Three Steps to Carbon-Neutral Airports: Step 3
11.1.2010
Nellie Reid in Airport Design, Airport Design, Los Angeles, Sustainability, Transportation

Editor’s note: this is the third post of a three-part series. The first post, outlining opportunities to reduce the amount of energy that airports use, appears here; the second post, stressing the importance of using on-site, clean, renewable energy, appears here.

Purchase Offsets
Once you’ve optimized the energy performance of your facility and optimized the output of on-site renewable energy systems, you can offset the remainder of your facility’s carbon footprint through the purchase of carbon offsets. One form of offset is renewable energy credits (RECs). The more energy you save through efficient design and operations and the more energy you produce onsite through renewables, the fewer offsets you will need to purchase to reach carbon neutrality. Therefore, it is very important that these three steps be taken in sequence.

Track Performance
It is important to track actual performance to prove that the measures are yielding the desired results. The U.S. Environmental Protection Agency’s ENERGY STAR rating evaluates a building’s annual energy use against the average for that building type in that region. The U.S. Green Building Council’s Leadership in Energy and Environmental Design (LEED) rating system evaluates a project in five major categories: site, water, energy, materials and indoor environmental quality. There are other green building rating systems such as Building Research Establishment Environmental Assessment Method (BREEAM) in the UK, Comprehensive Assessment System for Built Environment Efficiency (CASBEE) in Japan and Green Star in Australia.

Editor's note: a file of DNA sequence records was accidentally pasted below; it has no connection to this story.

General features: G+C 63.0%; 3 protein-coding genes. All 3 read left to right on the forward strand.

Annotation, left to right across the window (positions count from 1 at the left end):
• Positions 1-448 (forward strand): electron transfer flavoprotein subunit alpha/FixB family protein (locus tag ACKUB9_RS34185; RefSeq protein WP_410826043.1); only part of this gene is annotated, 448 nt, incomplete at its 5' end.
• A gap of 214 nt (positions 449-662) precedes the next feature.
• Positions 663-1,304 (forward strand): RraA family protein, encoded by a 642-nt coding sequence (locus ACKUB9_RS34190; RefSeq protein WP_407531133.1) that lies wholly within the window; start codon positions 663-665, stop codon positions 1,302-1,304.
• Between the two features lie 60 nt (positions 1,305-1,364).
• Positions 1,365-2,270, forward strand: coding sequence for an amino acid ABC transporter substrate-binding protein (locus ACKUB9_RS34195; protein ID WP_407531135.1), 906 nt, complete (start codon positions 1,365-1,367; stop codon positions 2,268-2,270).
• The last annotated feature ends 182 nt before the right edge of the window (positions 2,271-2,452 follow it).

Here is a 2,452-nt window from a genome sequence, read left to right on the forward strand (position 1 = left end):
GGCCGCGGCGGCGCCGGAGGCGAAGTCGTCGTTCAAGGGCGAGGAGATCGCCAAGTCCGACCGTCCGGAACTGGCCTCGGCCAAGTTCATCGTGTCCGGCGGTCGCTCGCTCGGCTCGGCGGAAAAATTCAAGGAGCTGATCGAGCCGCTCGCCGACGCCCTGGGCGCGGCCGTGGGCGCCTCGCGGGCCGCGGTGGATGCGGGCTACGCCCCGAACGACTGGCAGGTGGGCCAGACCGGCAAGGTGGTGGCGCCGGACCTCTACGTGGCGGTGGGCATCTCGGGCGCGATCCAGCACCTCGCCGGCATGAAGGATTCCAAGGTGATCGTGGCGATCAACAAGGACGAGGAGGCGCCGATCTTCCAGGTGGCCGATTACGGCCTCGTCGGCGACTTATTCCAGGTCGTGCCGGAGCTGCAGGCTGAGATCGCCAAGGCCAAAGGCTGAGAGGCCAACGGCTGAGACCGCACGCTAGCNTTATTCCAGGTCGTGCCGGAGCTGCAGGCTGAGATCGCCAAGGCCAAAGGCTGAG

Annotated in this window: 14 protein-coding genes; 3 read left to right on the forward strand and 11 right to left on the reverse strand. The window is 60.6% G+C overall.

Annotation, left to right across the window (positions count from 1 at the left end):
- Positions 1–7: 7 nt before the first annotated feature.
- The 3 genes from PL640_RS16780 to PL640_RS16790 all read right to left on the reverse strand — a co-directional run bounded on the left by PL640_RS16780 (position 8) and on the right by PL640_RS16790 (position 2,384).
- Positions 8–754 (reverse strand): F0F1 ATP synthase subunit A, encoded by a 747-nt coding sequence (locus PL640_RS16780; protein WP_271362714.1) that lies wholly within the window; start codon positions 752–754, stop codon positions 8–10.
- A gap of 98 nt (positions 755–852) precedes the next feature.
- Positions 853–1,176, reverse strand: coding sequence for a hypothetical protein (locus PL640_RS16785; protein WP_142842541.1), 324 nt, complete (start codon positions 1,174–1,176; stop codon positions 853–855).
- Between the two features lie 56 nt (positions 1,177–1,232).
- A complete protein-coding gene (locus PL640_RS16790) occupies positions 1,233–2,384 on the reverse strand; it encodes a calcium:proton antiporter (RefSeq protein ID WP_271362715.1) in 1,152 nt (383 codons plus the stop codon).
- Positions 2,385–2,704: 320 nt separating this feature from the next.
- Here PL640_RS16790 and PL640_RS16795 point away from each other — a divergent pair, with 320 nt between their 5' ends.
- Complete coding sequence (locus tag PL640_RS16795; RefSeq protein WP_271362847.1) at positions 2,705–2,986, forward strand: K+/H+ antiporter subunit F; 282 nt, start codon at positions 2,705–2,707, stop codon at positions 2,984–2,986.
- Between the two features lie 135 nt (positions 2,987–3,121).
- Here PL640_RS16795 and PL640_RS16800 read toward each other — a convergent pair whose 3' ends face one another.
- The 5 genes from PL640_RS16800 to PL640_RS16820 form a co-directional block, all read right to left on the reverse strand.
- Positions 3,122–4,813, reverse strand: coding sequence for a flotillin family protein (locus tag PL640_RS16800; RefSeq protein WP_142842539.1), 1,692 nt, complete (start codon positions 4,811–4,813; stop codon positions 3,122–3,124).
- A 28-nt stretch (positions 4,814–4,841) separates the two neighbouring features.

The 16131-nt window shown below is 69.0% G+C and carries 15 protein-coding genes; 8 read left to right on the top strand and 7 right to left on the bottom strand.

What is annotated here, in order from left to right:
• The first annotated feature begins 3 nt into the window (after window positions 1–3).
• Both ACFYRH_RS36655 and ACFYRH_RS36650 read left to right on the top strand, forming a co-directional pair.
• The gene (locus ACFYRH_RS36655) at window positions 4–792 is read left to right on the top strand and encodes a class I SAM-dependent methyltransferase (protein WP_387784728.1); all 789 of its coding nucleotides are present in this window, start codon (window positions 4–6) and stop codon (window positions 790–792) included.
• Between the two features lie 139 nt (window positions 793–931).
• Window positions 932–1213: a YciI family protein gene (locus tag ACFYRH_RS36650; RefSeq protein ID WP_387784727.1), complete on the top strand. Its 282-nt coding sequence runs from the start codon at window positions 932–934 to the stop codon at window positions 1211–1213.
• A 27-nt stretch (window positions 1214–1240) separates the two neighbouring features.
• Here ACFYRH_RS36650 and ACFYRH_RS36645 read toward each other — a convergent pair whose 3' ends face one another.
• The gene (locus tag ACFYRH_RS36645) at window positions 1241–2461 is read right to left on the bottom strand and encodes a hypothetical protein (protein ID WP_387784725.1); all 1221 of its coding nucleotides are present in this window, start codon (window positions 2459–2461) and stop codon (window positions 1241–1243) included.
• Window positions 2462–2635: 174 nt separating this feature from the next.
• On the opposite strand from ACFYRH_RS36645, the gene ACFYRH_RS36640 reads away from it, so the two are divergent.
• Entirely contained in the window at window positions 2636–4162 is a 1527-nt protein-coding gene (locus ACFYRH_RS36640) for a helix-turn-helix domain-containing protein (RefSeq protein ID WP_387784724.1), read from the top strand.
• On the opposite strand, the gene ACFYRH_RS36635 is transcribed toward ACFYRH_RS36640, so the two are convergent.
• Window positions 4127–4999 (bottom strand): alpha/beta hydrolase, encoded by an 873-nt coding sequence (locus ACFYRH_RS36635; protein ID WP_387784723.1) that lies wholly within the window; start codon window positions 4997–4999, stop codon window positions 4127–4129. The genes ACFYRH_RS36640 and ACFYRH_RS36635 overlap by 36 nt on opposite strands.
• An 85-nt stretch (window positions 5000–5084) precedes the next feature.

The Bright Side
Several airports are already incorporating energy efficiency measures and emissions reduction strategies. This is nothing new; it just has a stronger focus now when there are three big issues at hand: reducing operating costs, reducing carbon footprint and competitive advantage. Let’s take advantage of these drivers and make some significant changes in an industry where there is a huge opportunity for improvement.

Additional Resources:
U.S. Green Building Council’s LEED Rating System
UK’s BREEAM Rating System
Australia Green Building Council’s Green Star Program
Japan’s CASBEE Tools
Clean Airport Partnership
AIA 2030 Toolkit

Nellie Reid is a Director of Sustainable Design for Gensler. She founded the Los Angeles chapter of the U.S. Green Building Council and served as board vice chair from 2004 to 2007. She also founded the A+D Sustainable Design Leaders Summit, a meeting of sustainable design leaders from 50 large architecture and design firms. Reid thinks that “sustainability should not just be a noble goal, but a core factor in all decisions.” Contact her at nellie_reid@gensler.com.
Article originally appeared on architecture and design (http://www.gensleron.com/).
See website for complete article licensing information.